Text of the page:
radical unmarrieds: what do you call your sweethearts?

This is part one in a two (or more?) part series about radical unmarrieds. Coming up: How do you handle money?


According to Google, I invented the phrase “radical unmarrieds.” I like it—to me it signifies people of all persuasions who are not married primarily for political reasons. This article (found through Feministing) has me thinking about the old, old question of what radical unmarrieds call their sweethearts. Here’s my take, I’d love to hear yours.

For whatever reason (well, not “whatever reason.” For a very simple reason: patriarchy!), the idea of being called a wife fills me with dread and disgust and existential ick. And I don’t want a husband. I don’t think that the historical associations of those words can be changed to such an extent to make them at all palatable to me, so I choose not to partake in the activity that would necessitate using them.

But explaining the importance of a relationship that has been existing for 12+ years but has no plans to formalize itself into a marriage is tricky. I’ve decided that I don’t really care to explain the importance of my relationship to anyone, just as Jacob and I don’t feel the need to prove our love to anyone by getting married. I feel it’s more special and sacred to love each other outside the bounds of the religious-political-governmental system that we have so many problems with.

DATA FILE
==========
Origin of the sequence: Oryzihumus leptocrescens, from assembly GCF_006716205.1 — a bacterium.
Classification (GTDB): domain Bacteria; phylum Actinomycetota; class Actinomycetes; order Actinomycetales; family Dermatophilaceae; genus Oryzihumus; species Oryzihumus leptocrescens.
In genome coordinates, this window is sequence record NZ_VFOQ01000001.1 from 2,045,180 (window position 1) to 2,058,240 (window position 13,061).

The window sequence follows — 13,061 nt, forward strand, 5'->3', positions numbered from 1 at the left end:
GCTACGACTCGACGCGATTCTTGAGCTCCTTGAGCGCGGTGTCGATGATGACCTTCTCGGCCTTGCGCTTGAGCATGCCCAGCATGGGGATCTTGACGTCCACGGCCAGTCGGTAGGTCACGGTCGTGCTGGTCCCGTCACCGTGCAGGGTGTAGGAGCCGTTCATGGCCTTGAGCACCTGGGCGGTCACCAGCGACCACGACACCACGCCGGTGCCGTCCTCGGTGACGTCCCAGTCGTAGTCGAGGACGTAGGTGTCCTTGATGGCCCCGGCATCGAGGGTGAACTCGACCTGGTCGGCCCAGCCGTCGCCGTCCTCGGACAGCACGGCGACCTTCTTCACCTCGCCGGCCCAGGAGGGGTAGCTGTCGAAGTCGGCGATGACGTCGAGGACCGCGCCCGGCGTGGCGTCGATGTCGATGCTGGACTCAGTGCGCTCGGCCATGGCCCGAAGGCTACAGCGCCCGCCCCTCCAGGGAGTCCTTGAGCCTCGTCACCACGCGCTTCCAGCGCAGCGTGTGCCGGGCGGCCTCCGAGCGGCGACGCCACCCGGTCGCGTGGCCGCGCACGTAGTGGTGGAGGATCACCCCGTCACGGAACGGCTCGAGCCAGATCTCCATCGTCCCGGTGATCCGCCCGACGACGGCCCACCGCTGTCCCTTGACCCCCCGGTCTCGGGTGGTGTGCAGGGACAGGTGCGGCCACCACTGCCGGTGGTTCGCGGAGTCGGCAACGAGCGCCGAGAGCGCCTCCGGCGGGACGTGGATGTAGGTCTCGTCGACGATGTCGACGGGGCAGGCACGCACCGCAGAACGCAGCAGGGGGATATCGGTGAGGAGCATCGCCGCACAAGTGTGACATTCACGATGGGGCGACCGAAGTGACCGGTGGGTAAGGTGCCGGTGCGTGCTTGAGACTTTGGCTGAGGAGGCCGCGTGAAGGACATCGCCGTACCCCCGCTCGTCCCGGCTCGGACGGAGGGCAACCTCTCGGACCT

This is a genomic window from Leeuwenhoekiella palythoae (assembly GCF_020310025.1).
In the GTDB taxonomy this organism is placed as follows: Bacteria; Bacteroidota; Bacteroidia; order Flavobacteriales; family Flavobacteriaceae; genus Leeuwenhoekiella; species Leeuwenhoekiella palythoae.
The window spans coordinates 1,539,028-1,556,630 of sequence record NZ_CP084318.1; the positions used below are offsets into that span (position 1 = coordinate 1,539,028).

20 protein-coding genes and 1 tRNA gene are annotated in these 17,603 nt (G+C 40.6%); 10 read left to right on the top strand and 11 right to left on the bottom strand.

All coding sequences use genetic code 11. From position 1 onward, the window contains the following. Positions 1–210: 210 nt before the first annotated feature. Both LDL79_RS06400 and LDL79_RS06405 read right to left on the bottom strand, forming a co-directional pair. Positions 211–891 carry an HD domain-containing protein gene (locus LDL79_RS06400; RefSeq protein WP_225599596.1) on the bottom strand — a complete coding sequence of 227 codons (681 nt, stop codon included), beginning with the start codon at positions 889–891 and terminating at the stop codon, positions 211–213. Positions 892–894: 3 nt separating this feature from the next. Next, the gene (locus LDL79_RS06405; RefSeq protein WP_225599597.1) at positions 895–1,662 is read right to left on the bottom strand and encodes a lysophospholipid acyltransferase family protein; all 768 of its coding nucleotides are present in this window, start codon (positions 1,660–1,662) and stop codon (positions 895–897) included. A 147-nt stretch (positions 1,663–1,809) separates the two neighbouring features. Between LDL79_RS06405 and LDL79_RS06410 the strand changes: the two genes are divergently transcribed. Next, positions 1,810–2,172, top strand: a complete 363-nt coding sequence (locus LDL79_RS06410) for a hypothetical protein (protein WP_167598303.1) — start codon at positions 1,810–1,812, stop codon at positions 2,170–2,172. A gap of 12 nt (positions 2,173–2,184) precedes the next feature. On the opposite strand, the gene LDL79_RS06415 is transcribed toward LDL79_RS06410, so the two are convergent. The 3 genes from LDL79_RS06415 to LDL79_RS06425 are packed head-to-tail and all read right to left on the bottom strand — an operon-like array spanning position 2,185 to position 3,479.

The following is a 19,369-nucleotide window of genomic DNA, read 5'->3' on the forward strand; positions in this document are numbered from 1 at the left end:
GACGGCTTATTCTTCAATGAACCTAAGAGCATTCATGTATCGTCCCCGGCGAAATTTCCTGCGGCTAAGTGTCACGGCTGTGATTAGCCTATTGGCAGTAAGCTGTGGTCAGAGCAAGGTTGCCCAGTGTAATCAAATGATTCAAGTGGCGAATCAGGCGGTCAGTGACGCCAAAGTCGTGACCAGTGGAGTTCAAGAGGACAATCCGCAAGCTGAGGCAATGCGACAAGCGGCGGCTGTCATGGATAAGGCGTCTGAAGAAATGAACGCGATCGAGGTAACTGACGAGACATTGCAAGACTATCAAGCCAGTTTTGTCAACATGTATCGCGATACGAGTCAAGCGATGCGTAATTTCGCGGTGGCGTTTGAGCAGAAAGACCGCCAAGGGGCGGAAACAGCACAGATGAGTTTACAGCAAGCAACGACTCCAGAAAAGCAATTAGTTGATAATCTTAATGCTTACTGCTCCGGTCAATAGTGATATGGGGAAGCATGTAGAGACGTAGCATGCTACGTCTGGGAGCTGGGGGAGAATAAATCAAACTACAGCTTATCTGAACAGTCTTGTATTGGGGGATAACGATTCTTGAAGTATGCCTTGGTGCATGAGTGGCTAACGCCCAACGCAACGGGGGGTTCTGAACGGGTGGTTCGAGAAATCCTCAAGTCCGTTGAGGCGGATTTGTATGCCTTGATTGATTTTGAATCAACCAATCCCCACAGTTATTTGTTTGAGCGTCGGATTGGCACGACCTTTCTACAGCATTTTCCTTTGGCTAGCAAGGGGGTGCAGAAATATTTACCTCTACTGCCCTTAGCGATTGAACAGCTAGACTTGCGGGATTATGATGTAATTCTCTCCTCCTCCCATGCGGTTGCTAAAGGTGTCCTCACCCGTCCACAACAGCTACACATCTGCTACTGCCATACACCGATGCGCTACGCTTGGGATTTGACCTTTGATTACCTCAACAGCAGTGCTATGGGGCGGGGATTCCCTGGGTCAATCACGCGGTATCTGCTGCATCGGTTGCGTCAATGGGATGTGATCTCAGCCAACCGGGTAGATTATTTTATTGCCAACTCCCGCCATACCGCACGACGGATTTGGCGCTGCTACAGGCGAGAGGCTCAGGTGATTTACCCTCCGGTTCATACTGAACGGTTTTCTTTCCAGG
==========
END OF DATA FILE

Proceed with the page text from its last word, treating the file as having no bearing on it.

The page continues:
But: sometimes that paragraph is too much to say to someone when you just need to pay the electricity bill. So, here are my shorthand signifiers for the signified that is Jacob:

I switch between:

  • “partner” — which I sometimes use when talking to liberals I think will understand. They usually assume after this that I’m a lesbian and though I rather like this [as we all know, I rather am a lesbian] it seems sorta dishonest, so I try to work in “he.” I never use “life partner,” though—uggg, partner is ugly enough.
  • “boyfriend”—used with mainstreamy people I don’t care about, but it never comes out quite right. I always trip over it. As I pointed out last year: “To me, a boyfriend is someone you share a milkshake with two straws with while looking into each other’s eyes, not the person with whom you trade two lawn mows for two cat box cleanings.”